Not sure if I'll go for a third screening as it doesn't make economical sense in a way - the money spent could buy me the DVD when it's out! But we'll see... :-)

In My Father's Den

Once in a while, Cathay@Orchard screens their exclusive showcase selection of films which are not part of your mainstream Hollywood offering. In My Father's Den is one such film, and it is not often that I dive head on into a film without knowing at least a bit of the background or production details.

This film is an NZ-UK production, and it sure is set in NZ alright when I saw the "Pump" brand of bottled water in one of the scenes. Can't get anymore authentic than that! However, I'm in two minds as to how to rate this film. The narrative is painfully slow (butt-numbing 2hrs 10 mins), but necessary to allow you time to think through what is going on, and the revelation of the ending, shocking yet somewhat expected.

Paul Prior is a renowned war photo-journalist who's back in NZ to attend his father's funeral. Although he missed it, being back home gave him the opportunity to touch base with his estranged brother and his wife (Lord of the Rings fan will recognize Miranda Otto here), his nephew, and hook back up with his ex-flame who's now married to somebody else.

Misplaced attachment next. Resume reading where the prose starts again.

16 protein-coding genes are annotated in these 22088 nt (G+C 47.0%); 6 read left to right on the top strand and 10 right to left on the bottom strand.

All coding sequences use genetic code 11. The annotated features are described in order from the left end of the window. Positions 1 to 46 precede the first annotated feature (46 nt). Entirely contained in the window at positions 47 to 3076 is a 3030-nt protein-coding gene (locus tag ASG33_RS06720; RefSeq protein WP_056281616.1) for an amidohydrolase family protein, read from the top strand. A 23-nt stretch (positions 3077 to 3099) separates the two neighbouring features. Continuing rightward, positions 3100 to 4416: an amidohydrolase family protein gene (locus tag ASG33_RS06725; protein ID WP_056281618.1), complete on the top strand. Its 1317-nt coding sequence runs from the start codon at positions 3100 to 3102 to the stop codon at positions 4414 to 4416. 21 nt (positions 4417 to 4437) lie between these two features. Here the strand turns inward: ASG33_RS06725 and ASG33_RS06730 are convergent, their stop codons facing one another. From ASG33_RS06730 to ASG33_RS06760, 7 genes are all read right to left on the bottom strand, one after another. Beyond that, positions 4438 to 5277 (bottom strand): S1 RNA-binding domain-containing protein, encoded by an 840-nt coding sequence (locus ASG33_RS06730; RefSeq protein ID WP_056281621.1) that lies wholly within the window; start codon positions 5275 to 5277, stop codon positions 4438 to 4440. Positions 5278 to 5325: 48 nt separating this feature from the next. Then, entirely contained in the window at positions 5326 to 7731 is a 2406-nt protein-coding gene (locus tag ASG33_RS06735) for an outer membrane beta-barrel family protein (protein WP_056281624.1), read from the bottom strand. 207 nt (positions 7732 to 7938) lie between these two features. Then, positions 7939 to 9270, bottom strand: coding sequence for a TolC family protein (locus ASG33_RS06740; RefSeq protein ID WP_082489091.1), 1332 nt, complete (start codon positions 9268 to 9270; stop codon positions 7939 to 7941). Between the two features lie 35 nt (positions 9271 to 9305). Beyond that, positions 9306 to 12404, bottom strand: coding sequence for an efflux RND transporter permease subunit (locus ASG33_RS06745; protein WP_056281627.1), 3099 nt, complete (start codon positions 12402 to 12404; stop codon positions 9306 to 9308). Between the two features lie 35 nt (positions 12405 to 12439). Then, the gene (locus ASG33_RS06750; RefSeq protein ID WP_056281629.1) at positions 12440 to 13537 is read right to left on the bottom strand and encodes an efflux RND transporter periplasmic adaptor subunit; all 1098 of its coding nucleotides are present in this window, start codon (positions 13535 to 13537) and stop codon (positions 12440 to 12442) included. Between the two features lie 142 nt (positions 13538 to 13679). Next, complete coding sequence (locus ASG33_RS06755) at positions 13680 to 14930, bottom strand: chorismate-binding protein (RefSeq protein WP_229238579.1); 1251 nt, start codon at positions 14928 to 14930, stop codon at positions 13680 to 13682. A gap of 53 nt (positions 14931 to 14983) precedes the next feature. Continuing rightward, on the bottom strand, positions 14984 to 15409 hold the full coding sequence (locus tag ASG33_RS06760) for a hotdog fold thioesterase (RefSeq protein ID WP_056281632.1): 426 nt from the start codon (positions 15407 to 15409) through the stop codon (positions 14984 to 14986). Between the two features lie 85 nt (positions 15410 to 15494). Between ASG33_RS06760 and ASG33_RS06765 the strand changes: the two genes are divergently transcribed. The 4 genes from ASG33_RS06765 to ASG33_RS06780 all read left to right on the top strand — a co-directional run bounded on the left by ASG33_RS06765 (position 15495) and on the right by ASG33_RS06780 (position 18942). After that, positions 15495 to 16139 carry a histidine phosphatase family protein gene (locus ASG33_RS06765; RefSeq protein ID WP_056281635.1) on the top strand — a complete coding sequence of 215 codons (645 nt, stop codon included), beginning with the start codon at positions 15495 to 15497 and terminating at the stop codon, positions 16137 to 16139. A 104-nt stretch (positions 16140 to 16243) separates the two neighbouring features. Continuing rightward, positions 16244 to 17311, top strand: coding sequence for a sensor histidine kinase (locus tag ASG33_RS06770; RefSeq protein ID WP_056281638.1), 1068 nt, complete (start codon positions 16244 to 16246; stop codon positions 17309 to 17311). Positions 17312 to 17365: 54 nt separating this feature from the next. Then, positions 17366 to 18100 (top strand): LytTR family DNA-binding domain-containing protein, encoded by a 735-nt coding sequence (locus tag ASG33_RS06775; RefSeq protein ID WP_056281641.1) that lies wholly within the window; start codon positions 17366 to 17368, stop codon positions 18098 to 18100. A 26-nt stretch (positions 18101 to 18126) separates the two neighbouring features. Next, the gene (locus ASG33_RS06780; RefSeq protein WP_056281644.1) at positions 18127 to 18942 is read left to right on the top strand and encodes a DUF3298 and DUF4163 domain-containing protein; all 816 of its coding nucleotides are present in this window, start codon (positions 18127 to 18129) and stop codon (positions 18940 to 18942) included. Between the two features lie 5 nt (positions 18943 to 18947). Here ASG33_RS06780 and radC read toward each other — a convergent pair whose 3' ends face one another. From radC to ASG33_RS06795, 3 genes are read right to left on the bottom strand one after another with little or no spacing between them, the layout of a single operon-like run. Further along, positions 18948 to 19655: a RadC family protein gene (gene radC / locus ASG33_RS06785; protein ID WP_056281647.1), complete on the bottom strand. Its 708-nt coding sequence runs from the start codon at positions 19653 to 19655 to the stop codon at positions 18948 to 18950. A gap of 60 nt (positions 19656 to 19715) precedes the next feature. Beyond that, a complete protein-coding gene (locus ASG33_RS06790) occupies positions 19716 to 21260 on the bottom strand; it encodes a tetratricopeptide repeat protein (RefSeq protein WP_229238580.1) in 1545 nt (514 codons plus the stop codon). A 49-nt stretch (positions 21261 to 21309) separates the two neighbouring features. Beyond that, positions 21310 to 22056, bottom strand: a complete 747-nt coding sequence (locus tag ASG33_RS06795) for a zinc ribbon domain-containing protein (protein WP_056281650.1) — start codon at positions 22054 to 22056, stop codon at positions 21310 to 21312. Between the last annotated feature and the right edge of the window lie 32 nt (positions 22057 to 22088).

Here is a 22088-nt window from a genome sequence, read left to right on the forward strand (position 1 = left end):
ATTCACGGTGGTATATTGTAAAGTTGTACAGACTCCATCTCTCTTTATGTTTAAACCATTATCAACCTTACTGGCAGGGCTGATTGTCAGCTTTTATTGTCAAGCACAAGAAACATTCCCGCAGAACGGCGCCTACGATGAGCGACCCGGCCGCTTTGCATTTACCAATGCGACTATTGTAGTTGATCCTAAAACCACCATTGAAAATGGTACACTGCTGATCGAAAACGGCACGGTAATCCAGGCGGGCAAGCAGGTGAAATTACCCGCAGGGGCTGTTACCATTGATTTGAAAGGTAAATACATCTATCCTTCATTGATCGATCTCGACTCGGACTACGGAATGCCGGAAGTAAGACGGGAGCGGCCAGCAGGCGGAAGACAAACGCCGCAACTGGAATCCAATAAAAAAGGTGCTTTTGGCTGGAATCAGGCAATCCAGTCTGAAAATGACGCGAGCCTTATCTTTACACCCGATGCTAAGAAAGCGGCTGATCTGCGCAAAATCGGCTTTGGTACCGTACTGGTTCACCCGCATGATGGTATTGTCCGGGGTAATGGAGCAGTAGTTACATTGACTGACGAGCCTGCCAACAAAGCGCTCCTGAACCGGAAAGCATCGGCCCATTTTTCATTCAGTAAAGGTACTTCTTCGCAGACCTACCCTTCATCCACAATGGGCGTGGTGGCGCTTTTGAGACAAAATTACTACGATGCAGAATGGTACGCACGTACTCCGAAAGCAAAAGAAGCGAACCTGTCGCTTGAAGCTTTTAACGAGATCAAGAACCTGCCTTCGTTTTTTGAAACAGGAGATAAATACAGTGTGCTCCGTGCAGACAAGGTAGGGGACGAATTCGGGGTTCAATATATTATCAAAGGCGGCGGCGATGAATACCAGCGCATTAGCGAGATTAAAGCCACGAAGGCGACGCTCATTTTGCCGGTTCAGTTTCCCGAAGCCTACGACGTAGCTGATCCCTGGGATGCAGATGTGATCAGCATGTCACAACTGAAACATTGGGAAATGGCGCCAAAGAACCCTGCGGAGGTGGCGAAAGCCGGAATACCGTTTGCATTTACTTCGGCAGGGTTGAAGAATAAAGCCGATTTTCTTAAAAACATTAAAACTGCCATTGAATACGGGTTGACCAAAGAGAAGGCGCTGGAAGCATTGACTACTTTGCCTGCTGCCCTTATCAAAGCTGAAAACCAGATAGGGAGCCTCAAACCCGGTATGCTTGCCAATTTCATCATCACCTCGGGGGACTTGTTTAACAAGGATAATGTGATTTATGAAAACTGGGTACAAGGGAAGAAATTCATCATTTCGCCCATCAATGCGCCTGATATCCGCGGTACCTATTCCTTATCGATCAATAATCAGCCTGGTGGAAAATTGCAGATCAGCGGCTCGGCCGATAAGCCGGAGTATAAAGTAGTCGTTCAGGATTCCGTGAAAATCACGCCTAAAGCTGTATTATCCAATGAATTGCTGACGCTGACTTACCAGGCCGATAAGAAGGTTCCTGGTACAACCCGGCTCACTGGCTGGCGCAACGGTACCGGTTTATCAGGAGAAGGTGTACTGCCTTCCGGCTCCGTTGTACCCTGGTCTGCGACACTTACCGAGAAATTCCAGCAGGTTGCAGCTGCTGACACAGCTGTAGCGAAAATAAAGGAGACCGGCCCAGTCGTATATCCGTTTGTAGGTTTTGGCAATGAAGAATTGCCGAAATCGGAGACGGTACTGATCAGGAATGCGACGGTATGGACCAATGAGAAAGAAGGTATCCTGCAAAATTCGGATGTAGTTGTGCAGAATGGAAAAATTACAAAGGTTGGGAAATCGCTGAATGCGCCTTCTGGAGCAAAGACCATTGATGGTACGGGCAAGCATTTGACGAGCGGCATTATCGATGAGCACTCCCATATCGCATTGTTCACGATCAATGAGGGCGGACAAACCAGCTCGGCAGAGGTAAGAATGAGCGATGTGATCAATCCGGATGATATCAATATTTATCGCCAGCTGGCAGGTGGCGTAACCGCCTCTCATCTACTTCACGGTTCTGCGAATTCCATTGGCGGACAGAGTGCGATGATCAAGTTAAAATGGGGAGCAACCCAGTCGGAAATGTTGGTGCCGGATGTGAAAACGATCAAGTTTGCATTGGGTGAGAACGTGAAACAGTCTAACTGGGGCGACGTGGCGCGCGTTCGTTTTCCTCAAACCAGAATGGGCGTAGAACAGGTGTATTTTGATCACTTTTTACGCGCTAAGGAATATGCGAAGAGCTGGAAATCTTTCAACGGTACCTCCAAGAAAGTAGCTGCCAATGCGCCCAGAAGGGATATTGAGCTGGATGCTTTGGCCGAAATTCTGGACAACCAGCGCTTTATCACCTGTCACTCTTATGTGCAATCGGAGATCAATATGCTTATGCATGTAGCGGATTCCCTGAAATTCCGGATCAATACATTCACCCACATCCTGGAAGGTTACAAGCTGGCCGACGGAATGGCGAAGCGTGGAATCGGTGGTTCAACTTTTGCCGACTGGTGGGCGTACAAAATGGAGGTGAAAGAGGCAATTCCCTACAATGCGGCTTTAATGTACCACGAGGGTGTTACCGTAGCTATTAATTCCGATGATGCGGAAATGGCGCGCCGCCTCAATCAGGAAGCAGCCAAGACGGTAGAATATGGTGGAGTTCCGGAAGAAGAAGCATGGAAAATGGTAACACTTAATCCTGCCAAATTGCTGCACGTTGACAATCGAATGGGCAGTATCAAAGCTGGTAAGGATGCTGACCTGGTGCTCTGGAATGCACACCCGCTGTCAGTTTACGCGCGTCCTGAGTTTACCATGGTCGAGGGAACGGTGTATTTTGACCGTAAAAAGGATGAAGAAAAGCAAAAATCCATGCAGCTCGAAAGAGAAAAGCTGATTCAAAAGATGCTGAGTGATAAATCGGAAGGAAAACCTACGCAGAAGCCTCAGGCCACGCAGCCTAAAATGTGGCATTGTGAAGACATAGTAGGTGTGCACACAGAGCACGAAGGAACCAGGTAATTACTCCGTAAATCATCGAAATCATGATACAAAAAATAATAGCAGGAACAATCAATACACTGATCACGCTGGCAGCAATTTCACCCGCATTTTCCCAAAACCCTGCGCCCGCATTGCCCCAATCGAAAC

During this time, he hooks up with one of his students, 16 year old Celia, whose outlook in life, and passion for writing, brought back memories of himself, as well as memories of his ex-flame Jackie. However, an old photograph triggers suspicion that Celia might be the child Jackie bore him, before he literally walked out on his family, and Jackie. Meanwhile, you get a feeling that Celia is beginning to develop feelings for Paul, which all the more should sound alarm bells.

But things turn for the worse when Celia goes missing, and Paul becomes the prime suspect for her disappearance. It is during the portion of the film that time is juxtaposed, which might make it a little confusing or irate the viewer. There are many characters in this film, and your mind will race as to sieve out the red herrings, and decide who's involved, and who's not.

The "den" in the title refers to a shed that Paul's father has, which is stashed with good books, and good vinyl music discs. Quite a number of good songs are played throughout, which makes the soundtrack appealing. Many pivotal events take place in this shed, being a place of refuge for Paul, to being a key element of suspense and shock to the audience when the twist is revealed.